I saw in the body contour line a little Giulia… combined with some grille of a P1800… I like it.

  • I would def buy this plate, if I had this car.

    <img src=";

  • That is a fine example of a shooting brake. I would rally it.

  • Three observations:
    1) Far too many vowels in the name
    2) I'd definitely rock one
    3) If you get one, do not drive gentle into that good night

    • you can Welshify nearly any word by replacing its vowels with w's and y's, and v's with f's.

  • Great writeup. I remember seeing a few of these at car shows when I was a kid living in England and thinking they were neat.

  • BЯдΖǐL-ЯЄРΘЯΤЄЯ
  • I was thinking 140 series:
    <img src="; width=550>

    • Agreed. The similarity is most pronounced on the shooting brake, which even has the recessed door handles of the later cars.

      Nice photo, BTW. As a wee lad, my mom drove one very similar, albeit without Panasports or rollbar. Her's was mustard yellow.

    • BЯдΖǐL-ЯЄРΘЯΤЄЯ

      I got a weak spot for the 71/72 Volvo 142, but must have steel wheels with stainless wheel ring and hub cap. Have to scan some pictures of my old Volvos.

  • I love those. In case you don't remember, this is my Eleanor … and that color/stance is absolutely perfect.

  • nofrillls

    nwydwyllt – (adj.)

    Nicely Welsch, Yet Don't Wet Your Lilly-Livered Trousers.

    • I like it. Welsh acronyms … this could be the start of a highly obscure trend.

  • Fwscynwtyng. W shyll prwctycw thws twchnyqyw yt my lywsyre.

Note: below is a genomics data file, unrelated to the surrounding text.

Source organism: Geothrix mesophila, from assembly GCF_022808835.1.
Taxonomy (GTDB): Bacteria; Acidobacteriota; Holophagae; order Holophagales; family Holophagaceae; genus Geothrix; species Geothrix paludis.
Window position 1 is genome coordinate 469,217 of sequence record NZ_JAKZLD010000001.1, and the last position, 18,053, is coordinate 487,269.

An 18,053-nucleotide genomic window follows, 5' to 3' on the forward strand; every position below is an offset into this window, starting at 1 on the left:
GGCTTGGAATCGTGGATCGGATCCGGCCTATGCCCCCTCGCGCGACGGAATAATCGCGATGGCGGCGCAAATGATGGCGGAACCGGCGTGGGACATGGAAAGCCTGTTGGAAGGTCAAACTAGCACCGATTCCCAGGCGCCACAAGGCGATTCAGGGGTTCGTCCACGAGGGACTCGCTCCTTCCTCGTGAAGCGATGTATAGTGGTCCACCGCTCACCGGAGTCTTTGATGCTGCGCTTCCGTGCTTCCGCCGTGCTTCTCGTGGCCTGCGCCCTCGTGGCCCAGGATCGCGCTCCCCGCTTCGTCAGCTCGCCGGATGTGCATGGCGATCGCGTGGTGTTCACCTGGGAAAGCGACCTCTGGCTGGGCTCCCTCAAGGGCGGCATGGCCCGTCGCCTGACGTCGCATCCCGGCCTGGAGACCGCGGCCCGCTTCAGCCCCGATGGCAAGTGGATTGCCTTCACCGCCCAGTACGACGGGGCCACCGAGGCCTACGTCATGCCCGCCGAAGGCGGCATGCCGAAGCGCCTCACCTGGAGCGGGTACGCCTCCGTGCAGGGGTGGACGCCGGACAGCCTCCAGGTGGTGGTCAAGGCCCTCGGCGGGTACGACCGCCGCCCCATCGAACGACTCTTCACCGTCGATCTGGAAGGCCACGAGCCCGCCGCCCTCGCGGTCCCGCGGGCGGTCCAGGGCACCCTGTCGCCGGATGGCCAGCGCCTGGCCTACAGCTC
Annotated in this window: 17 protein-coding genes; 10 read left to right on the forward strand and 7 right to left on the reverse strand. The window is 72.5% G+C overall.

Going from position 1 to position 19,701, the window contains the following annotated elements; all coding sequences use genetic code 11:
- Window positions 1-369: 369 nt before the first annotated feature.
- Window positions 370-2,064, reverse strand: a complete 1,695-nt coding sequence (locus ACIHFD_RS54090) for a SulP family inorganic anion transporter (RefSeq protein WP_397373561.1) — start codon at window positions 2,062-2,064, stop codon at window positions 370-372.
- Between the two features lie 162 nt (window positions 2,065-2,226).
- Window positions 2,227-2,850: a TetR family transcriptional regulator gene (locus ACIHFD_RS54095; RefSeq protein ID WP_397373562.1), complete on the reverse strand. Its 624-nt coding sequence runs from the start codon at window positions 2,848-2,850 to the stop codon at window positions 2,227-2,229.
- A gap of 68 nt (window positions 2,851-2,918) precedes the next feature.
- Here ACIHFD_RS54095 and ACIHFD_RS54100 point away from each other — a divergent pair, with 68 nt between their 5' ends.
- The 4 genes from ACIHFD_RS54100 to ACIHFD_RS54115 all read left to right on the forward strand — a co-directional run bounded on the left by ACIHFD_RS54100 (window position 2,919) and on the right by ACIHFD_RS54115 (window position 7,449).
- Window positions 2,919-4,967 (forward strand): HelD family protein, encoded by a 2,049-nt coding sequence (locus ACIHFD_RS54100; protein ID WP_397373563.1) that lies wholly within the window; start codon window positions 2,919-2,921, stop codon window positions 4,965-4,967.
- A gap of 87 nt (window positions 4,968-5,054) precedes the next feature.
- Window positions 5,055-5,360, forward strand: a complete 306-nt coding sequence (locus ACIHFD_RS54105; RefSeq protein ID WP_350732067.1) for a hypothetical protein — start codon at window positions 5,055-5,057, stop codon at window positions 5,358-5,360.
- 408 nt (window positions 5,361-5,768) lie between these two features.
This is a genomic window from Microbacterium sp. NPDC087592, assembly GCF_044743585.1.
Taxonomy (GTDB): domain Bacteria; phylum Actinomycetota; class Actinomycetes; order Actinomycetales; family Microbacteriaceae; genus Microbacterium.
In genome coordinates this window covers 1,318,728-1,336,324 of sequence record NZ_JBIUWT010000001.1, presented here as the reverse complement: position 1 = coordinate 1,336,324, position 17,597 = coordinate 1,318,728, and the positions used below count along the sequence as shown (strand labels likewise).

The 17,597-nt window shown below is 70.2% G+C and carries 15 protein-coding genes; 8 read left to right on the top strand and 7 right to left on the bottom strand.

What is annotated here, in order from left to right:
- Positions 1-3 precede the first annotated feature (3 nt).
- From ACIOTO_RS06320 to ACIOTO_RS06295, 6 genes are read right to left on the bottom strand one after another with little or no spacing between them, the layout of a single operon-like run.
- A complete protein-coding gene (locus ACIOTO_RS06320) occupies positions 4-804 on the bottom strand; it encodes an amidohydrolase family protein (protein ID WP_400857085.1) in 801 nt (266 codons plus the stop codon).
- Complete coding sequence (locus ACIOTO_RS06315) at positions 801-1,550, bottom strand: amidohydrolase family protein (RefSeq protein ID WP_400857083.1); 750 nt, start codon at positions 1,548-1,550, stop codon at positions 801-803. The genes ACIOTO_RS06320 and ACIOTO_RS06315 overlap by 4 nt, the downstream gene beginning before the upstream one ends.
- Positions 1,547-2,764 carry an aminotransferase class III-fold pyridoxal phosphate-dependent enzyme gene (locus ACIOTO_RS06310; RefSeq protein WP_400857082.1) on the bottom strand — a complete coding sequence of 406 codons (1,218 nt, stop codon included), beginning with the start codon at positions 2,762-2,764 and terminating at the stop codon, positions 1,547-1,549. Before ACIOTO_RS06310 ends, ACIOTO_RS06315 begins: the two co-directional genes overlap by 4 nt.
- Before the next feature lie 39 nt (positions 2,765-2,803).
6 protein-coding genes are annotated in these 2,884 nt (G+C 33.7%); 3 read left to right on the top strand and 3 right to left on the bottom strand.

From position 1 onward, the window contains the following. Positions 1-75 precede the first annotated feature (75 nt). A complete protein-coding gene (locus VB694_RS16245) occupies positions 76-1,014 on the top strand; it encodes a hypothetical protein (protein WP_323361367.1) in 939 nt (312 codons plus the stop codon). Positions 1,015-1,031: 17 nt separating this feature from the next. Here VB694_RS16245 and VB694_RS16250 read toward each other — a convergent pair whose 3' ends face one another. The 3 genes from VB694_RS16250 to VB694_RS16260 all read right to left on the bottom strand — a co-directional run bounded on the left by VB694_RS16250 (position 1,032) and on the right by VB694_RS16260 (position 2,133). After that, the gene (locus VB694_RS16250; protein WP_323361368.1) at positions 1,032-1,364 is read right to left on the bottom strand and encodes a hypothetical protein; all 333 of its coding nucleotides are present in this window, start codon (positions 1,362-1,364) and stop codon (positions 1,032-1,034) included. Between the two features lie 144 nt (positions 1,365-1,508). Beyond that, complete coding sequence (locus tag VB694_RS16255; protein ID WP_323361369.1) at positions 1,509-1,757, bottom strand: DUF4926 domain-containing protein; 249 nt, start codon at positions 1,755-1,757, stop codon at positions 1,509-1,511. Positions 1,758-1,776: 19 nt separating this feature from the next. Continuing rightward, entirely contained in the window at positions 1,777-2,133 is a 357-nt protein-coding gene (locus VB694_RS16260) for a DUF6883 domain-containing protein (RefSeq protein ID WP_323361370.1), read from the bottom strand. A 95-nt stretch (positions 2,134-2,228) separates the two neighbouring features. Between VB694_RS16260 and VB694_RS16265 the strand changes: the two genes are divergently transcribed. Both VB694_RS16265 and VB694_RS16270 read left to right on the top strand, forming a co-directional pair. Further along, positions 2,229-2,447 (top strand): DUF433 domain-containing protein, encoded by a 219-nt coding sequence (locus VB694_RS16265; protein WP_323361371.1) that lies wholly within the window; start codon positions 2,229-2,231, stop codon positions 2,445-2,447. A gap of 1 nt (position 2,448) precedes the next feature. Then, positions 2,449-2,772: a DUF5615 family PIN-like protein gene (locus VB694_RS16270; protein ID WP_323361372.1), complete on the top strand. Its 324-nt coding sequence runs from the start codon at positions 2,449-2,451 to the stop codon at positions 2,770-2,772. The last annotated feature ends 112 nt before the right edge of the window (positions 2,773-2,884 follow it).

• facelvega

    Actually, in its day and segment (though only the English counted tiny production cars like this and the Reliant Scimitar as part of a segment) the Invader was considered the most uncompromising sports car. Take a look at this 1970 Motor comparo,… which suggests considering the Invader "if you want outright performance with individuality." Of course the Invader placed last in the same comparison test, which supports "poorly-built" if not slow.

  • if i bought one and took it home, it would surely be the only Gilbern in the village!

  • somehow, looks like a Lancia or Alfa built by East Germans.

    • I was thinking ISO Rivolta by Walmart…(same idea, really)
      <img src=";

  • Sweet ,thank you for sharing .Such a wonderful post.

  • Thanks a lot for this unique write-up, I definitely will add this web site to my own s, a friend just informed me in regards to this yesterday. this may be the greatest

  • Tom

    I own a Gilbern Genie, like the one in the top photo. The earlier GT models were based on MG running gear. Later, Ford cut Gilbern a deal on new running gear such as the Sussex V6 3 litre engines. They were strong and tough and light weight. Many were, and still are, raced and rallyed. These wheels replaced the earlier wire wheels and were Gilbern design and the first alloy wheels offered as standard equipment on any production car. Giles and Bernard (Gil-Bern) originally wanted an Aston Martin. Couldn’t afford one so they designed and built their own tube-framed fibre-glass bodied touring cars.
    They were great in their day. They are still very good.